- While they do get a certain amount of sick time (if they can manage to never take it so it can accrue) it rarely comes anywhere close to what a new mom needs after birth or adoption to bond, recover, or start a solid breastfeeding routine.
- A handful of members of Congress have tried from time to time to make sure that federal employees who become new parents have at least 4 weeks of paid leave available, most recently in 2009. Their argument was that it would improve morale, increase productivity, decrease turnover, save money, improve family economic security, and promote the health and well-being of parents and their new kids. Sadly, the bill was unsuccessful.
So, here we are, well into the 21st century, with women comprising half the workforce and most all parents working outside the home to provide for their families.
What are we doing about these outdated policies?
Women’s advocates and those who value family care are getting ready to push the Family and Medical Leave Insurance (FAMILY) Act. If passed it would:
- Provide about 2/3 of the worker’s monthly income for 3 months following the birth or illness or injury of a family member. (Funded by a contribution of .2 of 1% of the worker’s wages, paid by both the employer and employee, which amounts to about 2 cents for every $10 an average worker is paid.)
- Strengthen protections against pregnancy discrimination. Thousands of claims of pregnancy discrimination are filed with the Equal Employment Opportunity Commission every year, with a 35% increase between 1997 and 2008 alone. The EEOC has also prioritized action against this form of gender discrimination, bringing legal actions and punishing employers with hefty fines when they don’t abide by the law.
So, there could be some remedies ahead in federal policy for my new friend. However the one thing that would really change the barriers pregnant women face is…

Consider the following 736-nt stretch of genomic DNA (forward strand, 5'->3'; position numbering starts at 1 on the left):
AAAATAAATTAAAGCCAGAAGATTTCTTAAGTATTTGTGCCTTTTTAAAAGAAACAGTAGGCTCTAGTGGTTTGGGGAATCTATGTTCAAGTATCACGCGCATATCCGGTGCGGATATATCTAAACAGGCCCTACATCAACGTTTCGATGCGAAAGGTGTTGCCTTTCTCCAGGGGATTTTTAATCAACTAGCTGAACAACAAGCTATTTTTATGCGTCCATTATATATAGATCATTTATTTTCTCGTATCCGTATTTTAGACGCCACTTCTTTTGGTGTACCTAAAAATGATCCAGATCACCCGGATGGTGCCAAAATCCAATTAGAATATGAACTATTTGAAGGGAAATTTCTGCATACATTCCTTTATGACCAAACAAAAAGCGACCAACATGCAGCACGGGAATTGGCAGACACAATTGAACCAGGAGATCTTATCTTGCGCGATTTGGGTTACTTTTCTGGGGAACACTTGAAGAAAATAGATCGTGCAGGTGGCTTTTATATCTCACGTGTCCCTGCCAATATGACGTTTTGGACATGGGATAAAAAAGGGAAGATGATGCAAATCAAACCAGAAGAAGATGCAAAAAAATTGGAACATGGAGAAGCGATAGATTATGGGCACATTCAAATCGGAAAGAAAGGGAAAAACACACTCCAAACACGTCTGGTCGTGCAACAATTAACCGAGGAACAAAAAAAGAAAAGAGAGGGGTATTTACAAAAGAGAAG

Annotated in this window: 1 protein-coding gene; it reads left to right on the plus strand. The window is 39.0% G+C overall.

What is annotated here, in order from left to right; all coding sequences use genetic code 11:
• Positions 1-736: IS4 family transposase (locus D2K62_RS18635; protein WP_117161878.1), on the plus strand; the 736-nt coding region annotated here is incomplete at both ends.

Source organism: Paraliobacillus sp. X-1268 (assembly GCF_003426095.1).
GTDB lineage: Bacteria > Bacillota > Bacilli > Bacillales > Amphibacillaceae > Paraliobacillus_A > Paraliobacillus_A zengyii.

A shift in our attitudes.
The care people take of each other must be seen as a critically important activity, making families, communities, and our country and economy stronger. The hours in our day must be valued for what we do with them, not how much money they generate.
Rather than living in the past, when so many of our public systems and structures were set up, we need to make the intersection where our personal and public lives meet one that reflects the fact that workers and family caregivers are the same people.
Looking across the table at the face of the frustrated women who’d reached out to me, sadly… I don’t think I solved any of her problems.
However, I could certainly assure her that she was hardly alone in her frustration and anger. There are solutions—solutions that have been effective in other countries, and in some states in the US. Like so many things, it comes down to a question of political will.
If we want to make it an issue and raise it to the forefront of public discussion, we can. But it will take all of us, and it will take time, for we are starting from so far behind.
‘Til next time, Your (Wo)Man in Washington